Finnish language newspaper Helsingin-Sanomat reports that Finland has witnessed an exceptionally high rise in birth rates during the COVID-19 crisis. A comparison of fertility rates around the world indicates an overall decline in the number of births globally since last October.
Finland’s birth rate has increased the most compared to 29 other developed nations in the West, making it one of the few countries to see a baby boom during this period.
While Finland’s soaring fertility rates have been a subject of discussion for the past year, the new statistics have surprised researchers. There are significant regional differences in birth rates; however, the effects of the pandemic are reflected the least in Nordic countries, with only Sweden reporting a minor decline in the number of births.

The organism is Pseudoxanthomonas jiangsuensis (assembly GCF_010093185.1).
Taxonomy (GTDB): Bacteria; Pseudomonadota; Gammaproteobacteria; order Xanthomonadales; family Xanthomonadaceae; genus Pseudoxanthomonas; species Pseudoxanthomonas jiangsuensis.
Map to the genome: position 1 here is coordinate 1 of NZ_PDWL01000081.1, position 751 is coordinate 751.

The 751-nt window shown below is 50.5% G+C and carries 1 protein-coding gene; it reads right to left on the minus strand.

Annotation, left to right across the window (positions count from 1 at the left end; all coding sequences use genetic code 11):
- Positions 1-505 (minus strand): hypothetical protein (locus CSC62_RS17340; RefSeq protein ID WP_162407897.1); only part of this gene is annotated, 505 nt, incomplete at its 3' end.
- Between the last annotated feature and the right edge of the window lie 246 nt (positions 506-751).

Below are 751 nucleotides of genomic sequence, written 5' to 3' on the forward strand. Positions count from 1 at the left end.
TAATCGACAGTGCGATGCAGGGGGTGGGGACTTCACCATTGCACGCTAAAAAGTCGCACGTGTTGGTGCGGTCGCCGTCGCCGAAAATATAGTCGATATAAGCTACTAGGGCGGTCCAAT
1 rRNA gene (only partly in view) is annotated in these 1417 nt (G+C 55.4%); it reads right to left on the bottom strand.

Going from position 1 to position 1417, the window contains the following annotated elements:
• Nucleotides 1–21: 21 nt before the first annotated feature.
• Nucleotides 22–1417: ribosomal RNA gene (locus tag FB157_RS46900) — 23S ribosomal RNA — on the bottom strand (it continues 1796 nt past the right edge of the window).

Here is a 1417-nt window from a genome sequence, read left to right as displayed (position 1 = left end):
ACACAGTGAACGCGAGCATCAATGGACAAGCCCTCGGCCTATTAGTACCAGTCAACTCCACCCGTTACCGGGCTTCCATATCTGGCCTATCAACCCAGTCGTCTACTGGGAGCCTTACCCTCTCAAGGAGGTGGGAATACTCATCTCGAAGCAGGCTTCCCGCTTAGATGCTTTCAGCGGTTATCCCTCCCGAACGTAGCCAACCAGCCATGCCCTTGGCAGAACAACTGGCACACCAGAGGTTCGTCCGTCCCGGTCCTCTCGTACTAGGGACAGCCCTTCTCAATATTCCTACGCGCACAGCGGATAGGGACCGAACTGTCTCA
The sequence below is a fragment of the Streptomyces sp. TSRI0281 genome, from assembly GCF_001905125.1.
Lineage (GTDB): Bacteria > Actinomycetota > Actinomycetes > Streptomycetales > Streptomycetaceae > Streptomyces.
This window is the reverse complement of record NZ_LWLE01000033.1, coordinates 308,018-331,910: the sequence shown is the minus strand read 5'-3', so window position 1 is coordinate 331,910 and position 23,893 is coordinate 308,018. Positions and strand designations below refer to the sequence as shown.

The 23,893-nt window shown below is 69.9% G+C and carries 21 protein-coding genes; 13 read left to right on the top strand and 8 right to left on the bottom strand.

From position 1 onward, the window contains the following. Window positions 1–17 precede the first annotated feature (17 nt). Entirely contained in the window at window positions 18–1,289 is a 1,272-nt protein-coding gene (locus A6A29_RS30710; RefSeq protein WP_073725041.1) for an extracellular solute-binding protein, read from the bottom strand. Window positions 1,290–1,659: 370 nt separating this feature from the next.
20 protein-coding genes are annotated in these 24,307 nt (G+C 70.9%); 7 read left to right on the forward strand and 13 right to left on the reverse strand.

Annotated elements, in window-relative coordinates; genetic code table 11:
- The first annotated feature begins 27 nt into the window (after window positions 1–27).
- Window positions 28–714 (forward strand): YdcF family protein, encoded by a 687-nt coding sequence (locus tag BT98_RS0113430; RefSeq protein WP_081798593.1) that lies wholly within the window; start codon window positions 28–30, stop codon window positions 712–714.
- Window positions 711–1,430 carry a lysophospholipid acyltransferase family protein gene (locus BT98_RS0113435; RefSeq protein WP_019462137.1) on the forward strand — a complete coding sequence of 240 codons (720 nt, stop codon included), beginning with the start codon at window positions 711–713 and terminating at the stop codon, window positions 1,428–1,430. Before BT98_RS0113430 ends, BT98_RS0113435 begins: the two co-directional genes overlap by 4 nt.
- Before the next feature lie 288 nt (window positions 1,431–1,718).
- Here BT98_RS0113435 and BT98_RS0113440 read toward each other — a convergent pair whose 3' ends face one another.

Tomáš Sobotka, a researcher at the Vienna Institute of Demography in Austria, revealed the results of the international comparison at an online event organised by the Family Federation of Finland (Väestöliitto) on Tuesday.
Sobotka said the situation in the Nordics is considerably different from Southern European countries such as Portugal, which saw a sharp drop in birth rates in December (nine months after the onset of the pandemic in Europe).
The only other European country that has witnessed a baby boom comparable to Finland’s is the Netherlands. According to Sobotka, Finland’s baby boom could be attributed to its limited restrictions and lack of curfews, which were prevalent in other countries during the pandemic.
The country’s social welfare system likely played a part as well, as it offers ample support for those looking to start a family. Additionally, the latest figures could be especially high compared to 2019, when Finland registered a record low birth rate.